The recommendations in ALRC 99 are addressed to a wide range of parties and not merely the Australian Government. For this reason, the report contains an implementation schedule listing the action required of different bodies to implement the recommendations in ALRC 99.
Recommendation 28–3 states that prior to the implementation of Article 17.4.7 of the Australia-United States Free Trade Agreement (AUSFTA) which deals with obligations in relation to copyright, the Australian Government should assess the need for an exception for researchers engaging in fair dealing for the purpose of research or study in relation to databases protected by copyright. This assessment was undertaken by the House of Representatives Standing Committee on Legal and Constitutional Affairs as part of its February 2006 report Inquiry into technological protection measures (TPM) exceptions.
In March 2009, the ALRC made a submission to the Senate Standing Committee on Community Affairs Inquiry into Gene Patents. The ALRC drew on its experience from the ALRC Inquiry into the intellectual property aspects of genetic material and technologies, which culminated in ALRC 99. The Committee’s Report of the Inquiry into Gene Patents was presented to Government on 26 November 2010. It recommended that the government make a number of amendments to the Patents Act 1990 in line with recommendations in ALRC 99.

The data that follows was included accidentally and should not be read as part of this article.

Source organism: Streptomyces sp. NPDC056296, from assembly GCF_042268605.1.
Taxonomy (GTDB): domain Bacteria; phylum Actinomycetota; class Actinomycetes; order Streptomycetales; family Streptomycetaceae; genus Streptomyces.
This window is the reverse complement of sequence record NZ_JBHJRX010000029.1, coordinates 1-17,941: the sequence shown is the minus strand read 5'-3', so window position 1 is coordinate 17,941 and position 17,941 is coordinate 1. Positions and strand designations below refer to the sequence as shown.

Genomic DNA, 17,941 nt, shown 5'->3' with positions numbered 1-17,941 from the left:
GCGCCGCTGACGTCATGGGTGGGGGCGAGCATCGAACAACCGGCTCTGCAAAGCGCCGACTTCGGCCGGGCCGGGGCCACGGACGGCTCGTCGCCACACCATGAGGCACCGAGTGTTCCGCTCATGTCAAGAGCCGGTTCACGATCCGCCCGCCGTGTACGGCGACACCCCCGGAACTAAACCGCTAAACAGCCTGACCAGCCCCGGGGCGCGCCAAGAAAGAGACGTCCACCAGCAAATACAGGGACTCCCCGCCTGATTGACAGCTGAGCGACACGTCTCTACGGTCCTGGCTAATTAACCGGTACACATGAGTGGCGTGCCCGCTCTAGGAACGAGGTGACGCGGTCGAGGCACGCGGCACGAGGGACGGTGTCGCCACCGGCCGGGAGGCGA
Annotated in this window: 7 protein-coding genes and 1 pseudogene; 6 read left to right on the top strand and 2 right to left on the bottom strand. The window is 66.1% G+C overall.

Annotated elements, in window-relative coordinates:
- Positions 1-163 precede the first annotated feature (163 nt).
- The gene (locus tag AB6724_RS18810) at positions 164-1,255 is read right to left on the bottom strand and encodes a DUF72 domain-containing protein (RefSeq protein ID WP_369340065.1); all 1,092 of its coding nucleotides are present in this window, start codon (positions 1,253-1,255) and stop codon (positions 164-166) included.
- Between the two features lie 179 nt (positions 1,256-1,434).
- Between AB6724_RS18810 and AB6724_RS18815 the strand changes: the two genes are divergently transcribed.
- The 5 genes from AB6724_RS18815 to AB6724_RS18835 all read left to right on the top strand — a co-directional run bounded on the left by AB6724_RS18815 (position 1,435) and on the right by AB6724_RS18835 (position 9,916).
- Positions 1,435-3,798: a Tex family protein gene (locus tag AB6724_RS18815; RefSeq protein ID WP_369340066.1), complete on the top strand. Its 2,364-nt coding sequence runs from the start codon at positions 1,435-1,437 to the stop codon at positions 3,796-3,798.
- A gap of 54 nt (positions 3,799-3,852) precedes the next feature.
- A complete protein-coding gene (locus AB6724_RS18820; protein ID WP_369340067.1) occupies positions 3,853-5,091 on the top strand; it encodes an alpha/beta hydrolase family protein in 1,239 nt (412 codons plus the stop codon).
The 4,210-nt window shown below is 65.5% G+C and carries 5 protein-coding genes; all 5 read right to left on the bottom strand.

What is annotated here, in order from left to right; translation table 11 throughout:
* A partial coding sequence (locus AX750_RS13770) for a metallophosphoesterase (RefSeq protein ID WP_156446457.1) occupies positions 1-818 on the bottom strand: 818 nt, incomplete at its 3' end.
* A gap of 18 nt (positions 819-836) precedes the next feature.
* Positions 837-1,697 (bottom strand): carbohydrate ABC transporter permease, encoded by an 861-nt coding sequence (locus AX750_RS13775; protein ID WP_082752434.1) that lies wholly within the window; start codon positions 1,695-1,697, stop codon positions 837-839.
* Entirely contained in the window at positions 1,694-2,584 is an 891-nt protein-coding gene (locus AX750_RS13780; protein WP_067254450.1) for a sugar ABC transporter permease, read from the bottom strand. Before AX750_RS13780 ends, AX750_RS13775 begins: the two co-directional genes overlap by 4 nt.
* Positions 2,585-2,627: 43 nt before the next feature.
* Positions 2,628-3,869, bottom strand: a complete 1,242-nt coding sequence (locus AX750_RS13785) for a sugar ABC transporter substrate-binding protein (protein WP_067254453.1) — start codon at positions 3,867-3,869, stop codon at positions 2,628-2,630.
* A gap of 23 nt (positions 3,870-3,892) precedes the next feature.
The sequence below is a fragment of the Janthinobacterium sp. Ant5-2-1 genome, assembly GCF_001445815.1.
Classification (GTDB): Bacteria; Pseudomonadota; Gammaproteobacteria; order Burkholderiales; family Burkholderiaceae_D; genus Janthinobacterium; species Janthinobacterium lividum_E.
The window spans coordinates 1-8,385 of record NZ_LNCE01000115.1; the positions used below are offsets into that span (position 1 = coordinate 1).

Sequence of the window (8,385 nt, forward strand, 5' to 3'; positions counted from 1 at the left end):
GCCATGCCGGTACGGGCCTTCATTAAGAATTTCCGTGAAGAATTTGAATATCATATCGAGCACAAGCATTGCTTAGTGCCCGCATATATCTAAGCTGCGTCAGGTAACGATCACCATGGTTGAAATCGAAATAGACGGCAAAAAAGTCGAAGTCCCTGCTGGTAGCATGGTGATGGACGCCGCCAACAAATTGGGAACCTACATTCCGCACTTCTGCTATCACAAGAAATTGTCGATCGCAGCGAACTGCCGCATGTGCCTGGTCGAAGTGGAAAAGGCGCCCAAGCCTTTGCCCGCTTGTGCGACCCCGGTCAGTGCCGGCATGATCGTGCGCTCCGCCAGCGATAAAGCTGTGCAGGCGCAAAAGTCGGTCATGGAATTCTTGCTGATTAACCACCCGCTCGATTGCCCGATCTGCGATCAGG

On 23 November 2011, the Federal Government tabled its response to ALRC 99. As well as addressing recommendations in the ALRC Final Report, the Government also responded to the recommendations of the 2010 Senate Community Affairs Committee’s report on Gene Patents and the 2011 Advisory Council on Intellectual Property’s report on Patentable Subject Matter. The response accepts the majority of the recommendations in all three reports, including the ALRC’s recommendation to introduce a statutory research exemption into the Patents Act 1990.
The Intellectual Property Laws Amendment (Raising the Bar) Act 2012 passed into law on 15 April 2012. The Act implements key recommendations of Genes and Ingenuity by amending the Patents Act:
- to change the definition of ‘useful’ so as to require that a patent specification discloses a ‘specific, substantial and credible’ use for the claimed invention;
- to introduce a statutory exemption from patent infringement for research and experimental activities; and
- to require that the balance of probabilities standard apply to all statutory requirements for patentability that are relevant at the stage of examination.
Generally, the Act addresses concerns that the thresholds set for the grant of patents in Australia—including gene patents—were too low, suppressed competition and discouraged follow-on innovation, and particular concerns that patents are granted for inventions that are not sufficiently inventive.